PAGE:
They are been dragged towards the fringes by an Islamist information campaign that we have clearly underestimated. The jihadis are organized, intelligent and committed – where do you think the villagers in rural Pakistan or in Gaza found Danish flags to burn? Why do you think these protests explode into the streets only now, when the cartoons were printed in September?

As the Islamists carefully craft their message to appeal to Muslim sensibilities, the perception of the war in the minds of the great, undecided middle shifts gradually away from modernity and towards reaction. The ranks of intolerance and barbarism swell, the middle ground gets mined, and all of us on either side are left to walk away from dialogue and man the barricades instead. Or most of us, I should say. Some decline to join the fight. No impeachment process for W? Not interested then. Nothing to see here. Move along.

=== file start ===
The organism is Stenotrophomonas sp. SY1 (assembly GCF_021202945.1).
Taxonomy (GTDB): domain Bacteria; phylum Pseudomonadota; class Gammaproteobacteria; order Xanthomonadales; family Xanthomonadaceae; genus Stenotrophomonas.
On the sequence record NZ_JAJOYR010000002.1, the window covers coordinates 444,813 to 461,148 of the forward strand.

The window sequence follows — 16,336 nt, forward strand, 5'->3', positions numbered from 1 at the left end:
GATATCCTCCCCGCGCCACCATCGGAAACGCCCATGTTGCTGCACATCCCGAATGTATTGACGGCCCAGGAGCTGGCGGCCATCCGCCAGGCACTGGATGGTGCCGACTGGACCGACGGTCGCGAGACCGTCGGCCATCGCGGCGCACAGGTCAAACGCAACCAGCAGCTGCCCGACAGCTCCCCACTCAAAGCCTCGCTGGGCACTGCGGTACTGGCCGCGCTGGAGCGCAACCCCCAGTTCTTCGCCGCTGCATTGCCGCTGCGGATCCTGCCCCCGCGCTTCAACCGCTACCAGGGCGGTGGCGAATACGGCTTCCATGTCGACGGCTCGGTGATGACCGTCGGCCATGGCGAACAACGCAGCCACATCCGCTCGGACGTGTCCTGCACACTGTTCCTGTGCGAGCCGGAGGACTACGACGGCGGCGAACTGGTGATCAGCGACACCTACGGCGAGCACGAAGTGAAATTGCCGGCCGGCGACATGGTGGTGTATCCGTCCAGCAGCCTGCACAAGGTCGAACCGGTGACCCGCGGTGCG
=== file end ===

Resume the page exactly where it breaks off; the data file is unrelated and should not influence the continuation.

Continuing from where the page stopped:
And here’s the pity of it: When the dialogue ends, the Clash of Civilizations truly begins. That is a war of cultural survival, and one the West can, must and will win, if we have to. But it will be a long war, and at the ending of it, we will not be the people we had once been.
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Filed under Best of Neptunus Lex, by lex, Carroll "Lex" LeFon, Carroll LeFon, GWOT